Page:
In 1979, after returning to the United States, Mr. Steinmetz
offered the bell to the Naval Academy. The Academy was
unwilling or unable to trade or purchase it. Mr. Steinmetz put
the bell on a shelf until December 1990, at which time he
placed it in the Harmer Rooke Gallery for auction.
The Bell was advertised in the Gallery's catalogue. Alert
Naval authorities noticed the advertisement and claimed
entitlement to the bell. Mr. Steinmetz resisted the claim, and
this action ensued.
III. DISPOSITION OF SUMMARY JUDGMENT MOTIONS
Each party either has, or by direction of the court is
deemed to have, moved for summary judgment. Judgment shall be
rendered if the record shows that there is no genuine issue as
to any material fact and that the moving party is entitled to
a judgment as a matter of law. Fed.R.Civ.P. 56(c). There are
no genuine issues as to any material facts and I conclude that
as a matter of law the United States is entitled to a judgment
in its favor.
A. Right of Capture. The bell is the property of the United
States both by the right of capture and by virtue of the fact
that the United States is successor to the rights and property
of the Confederate States of America. Salvage rights cannot be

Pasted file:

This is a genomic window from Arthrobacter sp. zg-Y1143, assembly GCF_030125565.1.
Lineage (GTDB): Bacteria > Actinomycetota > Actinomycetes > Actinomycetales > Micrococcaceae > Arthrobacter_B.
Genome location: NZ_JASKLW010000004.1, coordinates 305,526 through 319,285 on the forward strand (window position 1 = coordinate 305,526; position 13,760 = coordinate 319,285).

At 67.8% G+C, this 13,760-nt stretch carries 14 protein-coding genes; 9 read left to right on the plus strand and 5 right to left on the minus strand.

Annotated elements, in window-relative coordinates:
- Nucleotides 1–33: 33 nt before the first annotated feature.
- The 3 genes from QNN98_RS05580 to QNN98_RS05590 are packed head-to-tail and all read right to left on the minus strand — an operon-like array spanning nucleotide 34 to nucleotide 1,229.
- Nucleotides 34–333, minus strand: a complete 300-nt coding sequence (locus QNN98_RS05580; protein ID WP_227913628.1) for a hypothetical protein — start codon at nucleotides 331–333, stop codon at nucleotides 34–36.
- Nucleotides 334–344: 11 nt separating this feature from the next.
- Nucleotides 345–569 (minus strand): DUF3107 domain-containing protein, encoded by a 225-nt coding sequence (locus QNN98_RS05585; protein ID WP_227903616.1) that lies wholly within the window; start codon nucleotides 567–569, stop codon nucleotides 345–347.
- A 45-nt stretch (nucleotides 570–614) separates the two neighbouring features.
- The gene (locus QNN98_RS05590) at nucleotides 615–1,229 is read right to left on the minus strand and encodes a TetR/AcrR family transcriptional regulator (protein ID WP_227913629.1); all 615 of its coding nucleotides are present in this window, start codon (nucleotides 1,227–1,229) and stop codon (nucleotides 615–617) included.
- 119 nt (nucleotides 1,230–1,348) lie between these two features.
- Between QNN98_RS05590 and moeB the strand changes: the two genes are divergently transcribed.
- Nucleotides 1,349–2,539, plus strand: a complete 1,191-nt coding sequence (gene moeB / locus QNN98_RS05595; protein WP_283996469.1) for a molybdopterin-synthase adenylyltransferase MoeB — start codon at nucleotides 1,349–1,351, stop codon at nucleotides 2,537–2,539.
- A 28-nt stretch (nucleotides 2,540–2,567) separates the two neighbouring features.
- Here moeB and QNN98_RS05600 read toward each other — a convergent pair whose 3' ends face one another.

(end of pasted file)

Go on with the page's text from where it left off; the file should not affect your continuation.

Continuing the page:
asserted against the United States in this case under 46
U.S.C.App. § 781, because the two year limitation period has
expired, 46 U.S.C.App. § 745, and the United States has not
abandoned the CSS ALABAMA or any of its equipment.
Maritime law historically recognizes that the capture of an
enemy's vessel confers title and ownership upon the captor.
The Adventurer, 12 U.S. (8 Cranch) 221, 226, 3 L.Ed. 542
(1814); The Alexander, 1 Gall. 532, 1 Fed.Cas. 357, No. 164
(1813), (Story, J.), aff'd, 12 U.S. (8 Cranch) 168, 3 L.Ed. 524
(1814). As observed by the United States Supreme Court in The
Florida, 101 U.S. 37, 25 L.Ed. 898 (1879):
The title to captured property always vests
primarily in the government of the captors.
Id. 101 U.S. at 42.
Prior to its sinking, Captain Semmes of the CSS ALABAMA
surrendered his vessel
to USS KEARSARGE. Captain Semmes' act of surrender conferred
upon the United States title and possession of CSS ALABAMA and
all of her appurtenant equipment prior to its sinking. The
undisputed historical record establishes that USS KEARSARGE
captured CSS ALABAMA before the latter sank on June 19, 1864.
KEARSARGE was in constructive possession of ALABAMA,
positioned across ALABAMA's bow thwarting escape and able to
deliver unanswerable raking fire.